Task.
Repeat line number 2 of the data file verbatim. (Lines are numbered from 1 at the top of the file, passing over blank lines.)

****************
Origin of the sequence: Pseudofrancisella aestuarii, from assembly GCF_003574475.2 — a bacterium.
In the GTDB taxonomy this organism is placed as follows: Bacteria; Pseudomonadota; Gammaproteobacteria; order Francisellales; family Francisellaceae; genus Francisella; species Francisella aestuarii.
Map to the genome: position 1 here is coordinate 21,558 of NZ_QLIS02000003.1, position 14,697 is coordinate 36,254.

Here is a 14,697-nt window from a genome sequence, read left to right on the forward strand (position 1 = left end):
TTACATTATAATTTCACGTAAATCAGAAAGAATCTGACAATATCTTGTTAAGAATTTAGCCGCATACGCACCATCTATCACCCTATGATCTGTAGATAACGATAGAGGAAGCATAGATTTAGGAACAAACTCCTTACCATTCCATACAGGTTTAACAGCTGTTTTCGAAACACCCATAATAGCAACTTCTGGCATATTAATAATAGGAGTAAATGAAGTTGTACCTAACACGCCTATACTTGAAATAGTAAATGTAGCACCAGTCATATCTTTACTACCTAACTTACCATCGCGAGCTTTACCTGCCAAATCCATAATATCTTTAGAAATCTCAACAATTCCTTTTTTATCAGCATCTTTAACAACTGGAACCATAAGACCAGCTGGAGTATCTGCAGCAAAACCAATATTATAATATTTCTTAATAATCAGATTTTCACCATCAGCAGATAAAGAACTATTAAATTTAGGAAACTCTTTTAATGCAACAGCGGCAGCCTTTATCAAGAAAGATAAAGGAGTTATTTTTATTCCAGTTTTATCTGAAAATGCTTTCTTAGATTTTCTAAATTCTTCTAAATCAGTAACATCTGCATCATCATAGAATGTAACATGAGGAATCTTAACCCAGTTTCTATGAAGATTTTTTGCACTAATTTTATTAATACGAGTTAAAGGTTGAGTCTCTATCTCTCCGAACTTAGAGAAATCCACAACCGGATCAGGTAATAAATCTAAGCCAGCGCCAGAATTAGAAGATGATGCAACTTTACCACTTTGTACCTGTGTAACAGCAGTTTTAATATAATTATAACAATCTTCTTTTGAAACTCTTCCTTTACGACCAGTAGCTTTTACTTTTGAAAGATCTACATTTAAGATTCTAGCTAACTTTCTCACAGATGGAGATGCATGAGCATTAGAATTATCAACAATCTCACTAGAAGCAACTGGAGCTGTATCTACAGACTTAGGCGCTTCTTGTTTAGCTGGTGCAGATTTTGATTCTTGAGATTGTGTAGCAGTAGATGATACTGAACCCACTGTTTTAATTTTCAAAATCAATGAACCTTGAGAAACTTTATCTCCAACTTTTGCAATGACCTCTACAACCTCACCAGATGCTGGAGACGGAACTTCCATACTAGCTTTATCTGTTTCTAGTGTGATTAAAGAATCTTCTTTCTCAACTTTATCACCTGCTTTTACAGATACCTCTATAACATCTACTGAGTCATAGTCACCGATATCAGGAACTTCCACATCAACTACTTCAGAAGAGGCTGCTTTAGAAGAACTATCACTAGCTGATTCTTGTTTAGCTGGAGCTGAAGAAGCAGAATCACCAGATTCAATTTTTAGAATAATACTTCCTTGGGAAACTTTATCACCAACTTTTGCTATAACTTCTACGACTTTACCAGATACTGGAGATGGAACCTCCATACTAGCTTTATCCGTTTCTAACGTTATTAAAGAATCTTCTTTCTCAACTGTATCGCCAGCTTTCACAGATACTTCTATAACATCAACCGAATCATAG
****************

In the GTDB taxonomy this organism is placed as follows: Bacteria; Pseudomonadota; Gammaproteobacteria; order Francisellales; family Francisellaceae; genus Francisella; species Francisella aestuarii.